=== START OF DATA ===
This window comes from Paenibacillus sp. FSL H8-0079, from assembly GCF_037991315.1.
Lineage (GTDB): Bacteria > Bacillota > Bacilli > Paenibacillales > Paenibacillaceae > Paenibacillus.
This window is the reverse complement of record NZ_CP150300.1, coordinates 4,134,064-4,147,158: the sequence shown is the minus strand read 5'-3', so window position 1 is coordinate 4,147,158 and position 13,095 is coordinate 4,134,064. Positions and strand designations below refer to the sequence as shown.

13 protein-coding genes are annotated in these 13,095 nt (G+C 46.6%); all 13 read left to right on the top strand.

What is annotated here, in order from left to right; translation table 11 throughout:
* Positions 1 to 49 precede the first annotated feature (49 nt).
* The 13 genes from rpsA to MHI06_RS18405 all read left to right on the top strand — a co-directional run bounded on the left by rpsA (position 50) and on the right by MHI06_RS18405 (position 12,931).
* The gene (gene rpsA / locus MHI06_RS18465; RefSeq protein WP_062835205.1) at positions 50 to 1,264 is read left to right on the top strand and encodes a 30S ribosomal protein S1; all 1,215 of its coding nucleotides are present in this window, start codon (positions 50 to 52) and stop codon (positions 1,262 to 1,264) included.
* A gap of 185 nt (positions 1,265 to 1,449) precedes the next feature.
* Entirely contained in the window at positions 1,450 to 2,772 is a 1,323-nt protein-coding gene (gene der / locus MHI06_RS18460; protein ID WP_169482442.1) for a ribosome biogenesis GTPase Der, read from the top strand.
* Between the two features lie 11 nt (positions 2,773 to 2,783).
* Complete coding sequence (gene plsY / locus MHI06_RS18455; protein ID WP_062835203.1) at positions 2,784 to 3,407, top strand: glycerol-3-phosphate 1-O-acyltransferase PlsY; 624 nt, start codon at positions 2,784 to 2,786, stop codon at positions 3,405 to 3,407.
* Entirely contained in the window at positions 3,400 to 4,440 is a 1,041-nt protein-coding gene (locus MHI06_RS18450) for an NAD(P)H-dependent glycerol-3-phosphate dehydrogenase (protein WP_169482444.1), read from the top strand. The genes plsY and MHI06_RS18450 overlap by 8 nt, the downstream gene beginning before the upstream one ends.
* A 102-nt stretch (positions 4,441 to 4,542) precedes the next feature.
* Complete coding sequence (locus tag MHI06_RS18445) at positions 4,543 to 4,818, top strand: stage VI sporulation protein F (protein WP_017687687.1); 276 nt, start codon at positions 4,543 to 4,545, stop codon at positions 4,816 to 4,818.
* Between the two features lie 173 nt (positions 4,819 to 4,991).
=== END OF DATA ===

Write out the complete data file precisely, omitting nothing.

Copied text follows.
This window comes from Paenibacillus sp. FSL H8-0079, from assembly GCF_037991315.1.
Lineage (GTDB): Bacteria > Bacillota > Bacilli > Paenibacillales > Paenibacillaceae > Paenibacillus.
This window is the reverse complement of record NZ_CP150300.1, coordinates 4,134,064-4,147,158: the sequence shown is the minus strand read 5'-3', so window position 1 is coordinate 4,147,158 and position 13,095 is coordinate 4,134,064. Positions and strand designations below refer to the sequence as shown.

13 protein-coding genes are annotated in these 13,095 nt (G+C 46.6%); all 13 read left to right on the top strand.

What is annotated here, in order from left to right; translation table 11 throughout:
* Positions 1 to 49 precede the first annotated feature (49 nt).
* The 13 genes from rpsA to MHI06_RS18405 all read left to right on the top strand — a co-directional run bounded on the left by rpsA (position 50) and on the right by MHI06_RS18405 (position 12,931).
* The gene (gene rpsA / locus MHI06_RS18465; RefSeq protein WP_062835205.1) at positions 50 to 1,264 is read left to right on the top strand and encodes a 30S ribosomal protein S1; all 1,215 of its coding nucleotides are present in this window, start codon (positions 50 to 52) and stop codon (positions 1,262 to 1,264) included.
* A gap of 185 nt (positions 1,265 to 1,449) precedes the next feature.
* Entirely contained in the window at positions 1,450 to 2,772 is a 1,323-nt protein-coding gene (gene der / locus MHI06_RS18460; protein ID WP_169482442.1) for a ribosome biogenesis GTPase Der, read from the top strand.
* Between the two features lie 11 nt (positions 2,773 to 2,783).
* Complete coding sequence (gene plsY / locus MHI06_RS18455; protein ID WP_062835203.1) at positions 2,784 to 3,407, top strand: glycerol-3-phosphate 1-O-acyltransferase PlsY; 624 nt, start codon at positions 2,784 to 2,786, stop codon at positions 3,405 to 3,407.
* Entirely contained in the window at positions 3,400 to 4,440 is a 1,041-nt protein-coding gene (locus MHI06_RS18450) for an NAD(P)H-dependent glycerol-3-phosphate dehydrogenase (protein WP_169482444.1), read from the top strand. The genes plsY and MHI06_RS18450 overlap by 8 nt, the downstream gene beginning before the upstream one ends.
* A 102-nt stretch (positions 4,441 to 4,542) precedes the next feature.
* Complete coding sequence (locus tag MHI06_RS18445) at positions 4,543 to 4,818, top strand: stage VI sporulation protein F (protein WP_017687687.1); 276 nt, start codon at positions 4,543 to 4,545, stop codon at positions 4,816 to 4,818.
* Between the two features lie 173 nt (positions 4,819 to 4,991).